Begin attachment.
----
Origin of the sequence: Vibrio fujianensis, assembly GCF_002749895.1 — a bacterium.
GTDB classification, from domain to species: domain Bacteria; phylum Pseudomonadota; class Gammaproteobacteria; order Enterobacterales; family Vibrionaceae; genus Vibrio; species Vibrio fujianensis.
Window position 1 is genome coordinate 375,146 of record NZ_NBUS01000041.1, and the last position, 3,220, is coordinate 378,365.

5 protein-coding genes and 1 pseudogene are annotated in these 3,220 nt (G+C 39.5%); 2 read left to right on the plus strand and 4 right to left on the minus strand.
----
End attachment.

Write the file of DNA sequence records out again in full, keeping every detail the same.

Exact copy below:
Origin of the sequence: Vibrio fujianensis, assembly GCF_002749895.1 — a bacterium.
GTDB classification, from domain to species: domain Bacteria; phylum Pseudomonadota; class Gammaproteobacteria; order Enterobacterales; family Vibrionaceae; genus Vibrio; species Vibrio fujianensis.
Window position 1 is genome coordinate 375,146 of record NZ_NBUS01000041.1, and the last position, 3,220, is coordinate 378,365.

5 protein-coding genes and 1 pseudogene are annotated in these 3,220 nt (G+C 39.5%); 2 read left to right on the plus strand and 4 right to left on the minus strand.